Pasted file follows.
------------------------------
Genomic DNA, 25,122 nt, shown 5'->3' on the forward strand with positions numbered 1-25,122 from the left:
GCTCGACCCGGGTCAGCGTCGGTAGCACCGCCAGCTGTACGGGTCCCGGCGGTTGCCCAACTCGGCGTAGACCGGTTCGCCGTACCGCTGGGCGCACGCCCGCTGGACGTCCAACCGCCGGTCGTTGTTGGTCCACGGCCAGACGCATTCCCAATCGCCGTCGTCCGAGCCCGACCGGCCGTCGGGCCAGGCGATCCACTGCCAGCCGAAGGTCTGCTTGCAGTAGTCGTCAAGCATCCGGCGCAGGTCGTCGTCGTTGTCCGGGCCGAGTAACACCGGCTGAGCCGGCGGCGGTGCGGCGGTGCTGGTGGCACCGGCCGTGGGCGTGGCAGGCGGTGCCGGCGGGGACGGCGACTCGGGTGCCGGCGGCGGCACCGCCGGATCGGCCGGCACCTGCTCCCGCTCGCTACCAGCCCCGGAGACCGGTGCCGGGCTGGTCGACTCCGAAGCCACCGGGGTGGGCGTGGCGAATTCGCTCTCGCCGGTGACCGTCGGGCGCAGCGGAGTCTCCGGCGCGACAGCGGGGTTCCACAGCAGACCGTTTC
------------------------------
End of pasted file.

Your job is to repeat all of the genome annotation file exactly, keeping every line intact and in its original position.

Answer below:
Genomic DNA, 25,122 nt, shown 5'->3' on the forward strand with positions numbered 1-25,122 from the left:
GCTCGACCCGGGTCAGCGTCGGTAGCACCGCCAGCTGTACGGGTCCCGGCGGTTGCCCAACTCGGCGTAGACCGGTTCGCCGTACCGCTGGGCGCACGCCCGCTGGACGTCCAACCGCCGGTCGTTGTTGGTCCACGGCCAGACGCATTCCCAATCGCCGTCGTCCGAGCCCGACCGGCCGTCGGGCCAGGCGATCCACTGCCAGCCGAAGGTCTGCTTGCAGTAGTCGTCAAGCATCCGGCGCAGGTCGTCGTCGTTGTCCGGGCCGAGTAACACCGGCTGAGCCGGCGGCGGTGCGGCGGTGCTGGTGGCACCGGCCGTGGGCGTGGCAGGCGGTGCCGGCGGGGACGGCGACTCGGGTGCCGGCGGCGGCACCGCCGGATCGGCCGGCACCTGCTCCCGCTCGCTACCAGCCCCGGAGACCGGTGCCGGGCTGGTCGACTCCGAAGCCACCGGGGTGGGCGTGGCGAATTCGCTCTCGCCGGTGACCGTCGGGCGCAGCGGAGTCTCCGGCGCGACAGCGGGGTTCCACAGCAGACCGTTTC